To ensure that your surgery yields the best result, it is vital that you have excellent post-operative care. So, if you have recently undergone facial reconstructive surgery, follow these post-operative instructions for seamless and uneventful healing. 

  • If your facial surgery procedure has been performed on an outpatient basis, it is essential to have someone to accompany you. Driving is strictly contraindicated for the first 24 hours after surgery. 
  • Please stay at home and rest for the first 48 hours. 
  • Make sure your head is elevated, as it will help reduce the swelling and ensure proper blood flow to the surgery site. 
  • Make sure you are taking all the prescribed medications in a timely manner. 
  • If your procedure has been done under general anesthesia, it is common to have certain symptoms post-surgery. These symptoms may include nausea and vomiting for up to 24 hours. You will be given medications for these, so please do not worry. 
  • Your doctor may suggest you not eat anything for a certain time after surgery. Please make sure you follow these instructions. The fast will be broken by sips of water, and slowly liquid foods will be introduced to ensure your gut does not get irritated. 
  • Please do not smoke or drink after surgery, as this severely affects your healing. 
  • You are bound to have some swelling after your surgery. Please know that this is normal and will eventually wear off. You can use an ice pack, 15 minutes on and 15 minutes off. It will provide you comfort and will aid in reducing swelling. 
  • If your lips feel chapped, you may use Vaseline or any emollient. 
  • For patients who have undergone operations that involve having their jaws tied together, hollow cheek tubes may be placed between the sides of the teeth and cheeks to allow for easier air passage. Congestion from facial surgery can frequently make nasal breathing impossible, so the tubes should be used to help breathe through your mouth. Cheek tubes are beneficial in the first week when swelling and congestion of the nose are most prominent.
  • Your surgeon will place a facial dressing over the area of your surgery. Please do not attempt to remove it unless directed to do so. You may end up disturbing your incision or tearing through your sutures.
  • Most oral sutures are dissolvable and will fall out within two weeks. Skin sutures may require removal and will be evaluated for healing and removal at your follow-up visits. 
  • It is imperative that you follow an impeccable oral hygiene routine. Any infections will complicate and delay healing. You may use a water pik on the lowest setting for the first week. Rinse your mouth frequently with warm salt water or Peridex, at least three times a day. Do not use straws or suck on food since this will create tension and pressure in the mouth that can tear open wounds or cause prolonged bleeding.
  • Your doctor will prescribe medicines for you at the time of your pre-op visit or before discharge. These may include analgesics, antibiotics, antiemetics (nausea), or other medications. Keep in mind that narcotic pain relievers may contribute to constipation.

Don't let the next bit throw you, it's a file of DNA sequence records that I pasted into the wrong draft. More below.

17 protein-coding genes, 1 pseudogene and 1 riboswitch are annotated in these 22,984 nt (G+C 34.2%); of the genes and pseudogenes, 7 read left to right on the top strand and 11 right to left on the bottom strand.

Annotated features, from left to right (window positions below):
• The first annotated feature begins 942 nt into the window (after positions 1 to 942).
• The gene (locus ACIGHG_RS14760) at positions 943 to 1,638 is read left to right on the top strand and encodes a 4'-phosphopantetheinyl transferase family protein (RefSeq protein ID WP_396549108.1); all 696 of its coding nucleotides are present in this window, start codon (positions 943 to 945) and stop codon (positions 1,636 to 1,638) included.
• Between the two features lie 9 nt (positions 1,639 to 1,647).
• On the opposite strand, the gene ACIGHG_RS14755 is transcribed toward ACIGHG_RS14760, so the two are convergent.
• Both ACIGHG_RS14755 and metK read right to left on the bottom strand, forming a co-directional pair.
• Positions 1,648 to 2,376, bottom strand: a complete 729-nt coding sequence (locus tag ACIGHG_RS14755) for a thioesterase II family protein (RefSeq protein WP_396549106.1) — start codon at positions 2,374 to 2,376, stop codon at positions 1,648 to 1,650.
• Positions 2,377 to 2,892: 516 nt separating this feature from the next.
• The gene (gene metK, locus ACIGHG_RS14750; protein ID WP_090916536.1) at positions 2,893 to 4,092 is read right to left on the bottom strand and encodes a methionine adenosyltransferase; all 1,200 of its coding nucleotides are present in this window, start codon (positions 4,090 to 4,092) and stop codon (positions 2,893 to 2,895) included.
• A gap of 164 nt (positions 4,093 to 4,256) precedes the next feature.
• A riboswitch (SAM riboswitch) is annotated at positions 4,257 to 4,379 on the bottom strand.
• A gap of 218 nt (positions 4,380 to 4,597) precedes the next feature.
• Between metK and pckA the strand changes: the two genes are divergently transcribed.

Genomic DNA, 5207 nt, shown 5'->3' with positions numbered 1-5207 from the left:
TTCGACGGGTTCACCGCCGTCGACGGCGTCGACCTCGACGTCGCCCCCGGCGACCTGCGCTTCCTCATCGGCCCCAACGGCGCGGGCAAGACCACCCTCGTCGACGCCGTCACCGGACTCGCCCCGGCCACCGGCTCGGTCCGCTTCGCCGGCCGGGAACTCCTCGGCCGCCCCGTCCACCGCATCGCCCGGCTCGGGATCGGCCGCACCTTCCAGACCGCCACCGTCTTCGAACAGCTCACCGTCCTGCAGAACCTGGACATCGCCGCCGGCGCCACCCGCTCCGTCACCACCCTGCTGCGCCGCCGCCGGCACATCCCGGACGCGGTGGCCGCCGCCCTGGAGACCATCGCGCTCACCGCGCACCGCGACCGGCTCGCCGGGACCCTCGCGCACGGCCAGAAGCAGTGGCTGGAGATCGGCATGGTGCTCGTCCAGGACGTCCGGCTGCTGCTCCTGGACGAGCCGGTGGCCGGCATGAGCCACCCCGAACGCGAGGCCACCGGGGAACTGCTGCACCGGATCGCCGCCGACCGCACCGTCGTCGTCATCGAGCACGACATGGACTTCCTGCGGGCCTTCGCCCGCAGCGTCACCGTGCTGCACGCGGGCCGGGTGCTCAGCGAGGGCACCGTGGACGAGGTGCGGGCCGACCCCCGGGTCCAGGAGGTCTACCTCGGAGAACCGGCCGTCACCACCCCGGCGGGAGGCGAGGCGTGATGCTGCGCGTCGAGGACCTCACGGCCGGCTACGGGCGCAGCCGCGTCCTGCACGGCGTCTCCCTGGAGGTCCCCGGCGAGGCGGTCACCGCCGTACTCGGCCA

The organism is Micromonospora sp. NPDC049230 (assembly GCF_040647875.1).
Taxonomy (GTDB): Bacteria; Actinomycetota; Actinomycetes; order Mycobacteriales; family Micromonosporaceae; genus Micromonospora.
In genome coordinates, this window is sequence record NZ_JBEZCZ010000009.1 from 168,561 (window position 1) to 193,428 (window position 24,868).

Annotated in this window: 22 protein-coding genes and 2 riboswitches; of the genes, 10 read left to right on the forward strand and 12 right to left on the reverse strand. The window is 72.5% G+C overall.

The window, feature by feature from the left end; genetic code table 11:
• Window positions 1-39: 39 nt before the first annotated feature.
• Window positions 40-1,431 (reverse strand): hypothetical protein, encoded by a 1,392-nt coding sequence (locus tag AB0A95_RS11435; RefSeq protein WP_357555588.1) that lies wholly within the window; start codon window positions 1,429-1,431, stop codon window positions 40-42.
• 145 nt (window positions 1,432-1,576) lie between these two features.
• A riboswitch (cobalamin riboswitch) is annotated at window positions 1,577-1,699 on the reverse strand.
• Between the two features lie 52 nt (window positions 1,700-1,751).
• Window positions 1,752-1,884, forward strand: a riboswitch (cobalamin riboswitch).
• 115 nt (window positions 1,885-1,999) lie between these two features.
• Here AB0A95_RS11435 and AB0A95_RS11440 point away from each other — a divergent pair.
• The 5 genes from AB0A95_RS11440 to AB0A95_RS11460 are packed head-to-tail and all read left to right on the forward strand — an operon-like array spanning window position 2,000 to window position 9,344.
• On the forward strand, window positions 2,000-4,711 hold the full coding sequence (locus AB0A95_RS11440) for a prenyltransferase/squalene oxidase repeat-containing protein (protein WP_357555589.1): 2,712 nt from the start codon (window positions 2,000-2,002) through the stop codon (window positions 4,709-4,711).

• Avoid straining or heavy lifting more than 10 pounds for two weeks postoperatively. Activities such as swimming, strenuous exercise, or movements that involve bearing down or straining should be avoided for up to 2 weeks after surgery. Elevating the head using extra pillows may reduce swelling, discharge, and throbbing in the days following the surgery. Getting out of bed and moving around without straining is recommended. 
  • If you've had surgery involving the nose or upper jaw, your nose, and sinuses may be heavily congested and filled with fluid and blood clots. You will not be able to breathe through your nose for the first 2-3 weeks. It is common to have episodic bleeding from the nose for the first week or two following surgery. This is typically self-limiting and should not be brisk or bright red in nature. If the blood flow is high, however, then you should go to the nearest ED for a more urgent evaluation and contact us. You should not blow your nose and avoid sneezing (by using the nose-rubbing trick or keeping your mouth open) for the first month.
  • A pureed or blenderized diet will be needed, especially if your upper and lower jaw has been tied together with tight rubber bands. Meals can include liquids such as juice, broth, milk products, and supplements (Instant Breakfast, Boost, Ensure). 
  • Your doctor will advise you when it is safe to begin chewing. Most large pharmacies carry a variety of supplements in different flavors. Condiments (squeeze bottles) or turkey basters from the grocery store work great to fill with food and squirt along the sides of the teeth/cheek. Alternatively, you may try to sip directly from a cup or use a feeding syringe. It is essentially impossible to overeat in this condition, so you should try to have at least 4- 6 "meals" a day to be sure that you are receiving ample nutrition and hydration. 
  • It would help if you also tried to stay well hydrated with water or clear fluids. Ice chips or popsicles can be beneficial during the first few days of recovery.
  • Most importantly, you will be scheduled for regular follow-ups after your surgery. These follow-ups are to check for healing, oral hygiene and assess overall conditions. Please make sure you attend all of these appointments


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